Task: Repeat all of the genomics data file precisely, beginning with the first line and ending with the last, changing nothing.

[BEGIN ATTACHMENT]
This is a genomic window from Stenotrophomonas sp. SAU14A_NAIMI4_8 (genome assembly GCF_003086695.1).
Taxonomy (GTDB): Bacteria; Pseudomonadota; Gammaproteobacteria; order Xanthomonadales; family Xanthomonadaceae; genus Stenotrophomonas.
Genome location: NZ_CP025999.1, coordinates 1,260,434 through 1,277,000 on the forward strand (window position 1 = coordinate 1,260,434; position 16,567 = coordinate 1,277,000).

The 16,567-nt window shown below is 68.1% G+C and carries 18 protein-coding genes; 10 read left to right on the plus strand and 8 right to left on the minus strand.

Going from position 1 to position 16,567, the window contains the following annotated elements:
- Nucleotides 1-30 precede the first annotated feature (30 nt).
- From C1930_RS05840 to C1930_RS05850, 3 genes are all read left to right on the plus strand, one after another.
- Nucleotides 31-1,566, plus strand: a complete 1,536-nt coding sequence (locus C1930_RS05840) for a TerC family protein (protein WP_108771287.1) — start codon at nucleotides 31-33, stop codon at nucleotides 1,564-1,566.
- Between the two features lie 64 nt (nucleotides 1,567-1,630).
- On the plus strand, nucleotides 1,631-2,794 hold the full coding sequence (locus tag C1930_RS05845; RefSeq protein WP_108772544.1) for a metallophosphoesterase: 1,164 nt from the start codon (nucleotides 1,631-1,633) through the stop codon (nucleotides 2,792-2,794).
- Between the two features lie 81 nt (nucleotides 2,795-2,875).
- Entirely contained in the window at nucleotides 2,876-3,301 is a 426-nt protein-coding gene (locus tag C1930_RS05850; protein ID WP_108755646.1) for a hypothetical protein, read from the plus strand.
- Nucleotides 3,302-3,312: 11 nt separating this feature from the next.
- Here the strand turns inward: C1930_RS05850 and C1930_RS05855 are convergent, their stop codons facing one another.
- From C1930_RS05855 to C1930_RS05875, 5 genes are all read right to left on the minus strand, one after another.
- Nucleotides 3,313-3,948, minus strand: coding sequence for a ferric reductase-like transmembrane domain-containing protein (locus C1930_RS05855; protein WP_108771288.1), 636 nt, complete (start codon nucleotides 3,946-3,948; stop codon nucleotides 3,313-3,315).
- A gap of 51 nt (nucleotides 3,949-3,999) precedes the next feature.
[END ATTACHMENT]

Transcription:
This is a genomic window from Stenotrophomonas sp. SAU14A_NAIMI4_8 (genome assembly GCF_003086695.1).
Taxonomy (GTDB): Bacteria; Pseudomonadota; Gammaproteobacteria; order Xanthomonadales; family Xanthomonadaceae; genus Stenotrophomonas.
Genome location: NZ_CP025999.1, coordinates 1,260,434 through 1,277,000 on the forward strand (window position 1 = coordinate 1,260,434; position 16,567 = coordinate 1,277,000).

The 16,567-nt window shown below is 68.1% G+C and carries 18 protein-coding genes; 10 read left to right on the plus strand and 8 right to left on the minus strand.

Going from position 1 to position 16,567, the window contains the following annotated elements:
- Nucleotides 1-30 precede the first annotated feature (30 nt).
- From C1930_RS05840 to C1930_RS05850, 3 genes are all read left to right on the plus strand, one after another.
- Nucleotides 31-1,566, plus strand: a complete 1,536-nt coding sequence (locus C1930_RS05840) for a TerC family protein (protein WP_108771287.1) — start codon at nucleotides 31-33, stop codon at nucleotides 1,564-1,566.
- Between the two features lie 64 nt (nucleotides 1,567-1,630).
- On the plus strand, nucleotides 1,631-2,794 hold the full coding sequence (locus tag C1930_RS05845; RefSeq protein WP_108772544.1) for a metallophosphoesterase: 1,164 nt from the start codon (nucleotides 1,631-1,633) through the stop codon (nucleotides 2,792-2,794).
- Between the two features lie 81 nt (nucleotides 2,795-2,875).
- Entirely contained in the window at nucleotides 2,876-3,301 is a 426-nt protein-coding gene (locus tag C1930_RS05850; protein ID WP_108755646.1) for a hypothetical protein, read from the plus strand.
- Nucleotides 3,302-3,312: 11 nt separating this feature from the next.
- Here the strand turns inward: C1930_RS05850 and C1930_RS05855 are convergent, their stop codons facing one another.
- From C1930_RS05855 to C1930_RS05875, 5 genes are all read right to left on the minus strand, one after another.
- Nucleotides 3,313-3,948, minus strand: coding sequence for a ferric reductase-like transmembrane domain-containing protein (locus C1930_RS05855; protein WP_108771288.1), 636 nt, complete (start codon nucleotides 3,946-3,948; stop codon nucleotides 3,313-3,315).
- A gap of 51 nt (nucleotides 3,949-3,999) precedes the next feature.